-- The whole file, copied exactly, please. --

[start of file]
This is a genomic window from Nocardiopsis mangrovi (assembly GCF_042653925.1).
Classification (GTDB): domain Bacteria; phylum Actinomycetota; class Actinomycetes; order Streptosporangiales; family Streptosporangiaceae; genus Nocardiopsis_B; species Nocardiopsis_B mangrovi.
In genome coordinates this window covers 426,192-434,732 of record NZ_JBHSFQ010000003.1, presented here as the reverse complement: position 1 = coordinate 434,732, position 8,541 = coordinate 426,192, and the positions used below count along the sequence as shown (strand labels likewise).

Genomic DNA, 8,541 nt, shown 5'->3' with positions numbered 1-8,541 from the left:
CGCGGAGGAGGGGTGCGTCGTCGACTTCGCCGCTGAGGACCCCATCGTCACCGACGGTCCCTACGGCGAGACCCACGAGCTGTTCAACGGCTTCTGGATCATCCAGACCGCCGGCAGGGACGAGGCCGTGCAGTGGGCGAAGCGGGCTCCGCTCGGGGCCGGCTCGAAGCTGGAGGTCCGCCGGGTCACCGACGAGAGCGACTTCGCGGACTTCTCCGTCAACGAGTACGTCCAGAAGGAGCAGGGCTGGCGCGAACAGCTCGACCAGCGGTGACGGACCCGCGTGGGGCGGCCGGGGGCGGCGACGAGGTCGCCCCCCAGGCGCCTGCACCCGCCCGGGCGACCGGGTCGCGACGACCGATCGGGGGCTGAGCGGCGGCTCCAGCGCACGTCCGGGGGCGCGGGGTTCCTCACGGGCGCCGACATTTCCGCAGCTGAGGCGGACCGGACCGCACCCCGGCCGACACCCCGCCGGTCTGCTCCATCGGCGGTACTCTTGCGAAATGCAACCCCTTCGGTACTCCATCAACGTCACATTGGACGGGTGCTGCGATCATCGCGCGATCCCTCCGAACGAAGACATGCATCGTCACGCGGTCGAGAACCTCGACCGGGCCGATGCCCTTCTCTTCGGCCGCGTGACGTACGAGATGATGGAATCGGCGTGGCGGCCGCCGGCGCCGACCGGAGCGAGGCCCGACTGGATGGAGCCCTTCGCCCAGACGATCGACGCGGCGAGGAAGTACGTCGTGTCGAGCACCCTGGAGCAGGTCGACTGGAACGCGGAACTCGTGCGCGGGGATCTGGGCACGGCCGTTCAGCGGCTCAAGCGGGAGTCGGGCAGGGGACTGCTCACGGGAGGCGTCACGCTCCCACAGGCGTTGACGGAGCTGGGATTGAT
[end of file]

This is a genomic window from Nocardiopsis mangrovi (assembly GCF_042653925.1).
Classification (GTDB): domain Bacteria; phylum Actinomycetota; class Actinomycetes; order Streptosporangiales; family Streptosporangiaceae; genus Nocardiopsis_B; species Nocardiopsis_B mangrovi.
In genome coordinates this window covers 426,192-434,732 of record NZ_JBHSFQ010000003.1, presented here as the reverse complement: position 1 = coordinate 434,732, position 8,541 = coordinate 426,192, and the positions used below count along the sequence as shown (strand labels likewise).

Genomic DNA, 8,541 nt, shown 5'->3' with positions numbered 1-8,541 from the left:
CGCGGAGGAGGGGTGCGTCGTCGACTTCGCCGCTGAGGACCCCATCGTCACCGACGGTCCCTACGGCGAGACCCACGAGCTGTTCAACGGCTTCTGGATCATCCAGACCGCCGGCAGGGACGAGGCCGTGCAGTGGGCGAAGCGGGCTCCGCTCGGGGCCGGCTCGAAGCTGGAGGTCCGCCGGGTCACCGACGAGAGCGACTTCGCGGACTTCTCCGTCAACGAGTACGTCCAGAAGGAGCAGGGCTGGCGCGAACAGCTCGACCAGCGGTGACGGACCCGCGTGGGGCGGCCGGGGGCGGCGACGAGGTCGCCCCCCAGGCGCCTGCACCCGCCCGGGCGACCGGGTCGCGACGACCGATCGGGGGCTGAGCGGCGGCTCCAGCGCACGTCCGGGGGCGCGGGGTTCCTCACGGGCGCCGACATTTCCGCAGCTGAGGCGGACCGGACCGCACCCCGGCCGACACCCCGCCGGTCTGCTCCATCGGCGGTACTCTTGCGAAATGCAACCCCTTCGGTACTCCATCAACGTCACATTGGACGGGTGCTGCGATCATCGCGCGATCCCTCCGAACGAAGACATGCATCGTCACGCGGTCGAGAACCTCGACCGGGCCGATGCCCTTCTCTTCGGCCGCGTGACGTACGAGATGATGGAATCGGCGTGGCGGCCGCCGGCGCCGACCGGAGCGAGGCCCGACTGGATGGAGCCCTTCGCCCAGACGATCGACGCGGCGAGGAAGTACGTCGTGTCGAGCACCCTGGAGCAGGTCGACTGGAACGCGGAACTCGTGCGCGGGGATCTGGGCACGGCCGTTCAGCGGCTCAAGCGGGAGTCGGGCAGGGGACTGCTCACGGGAGGCGTCACGCTCCCACAGGCGTTGACGGAGCTGGGATTGAT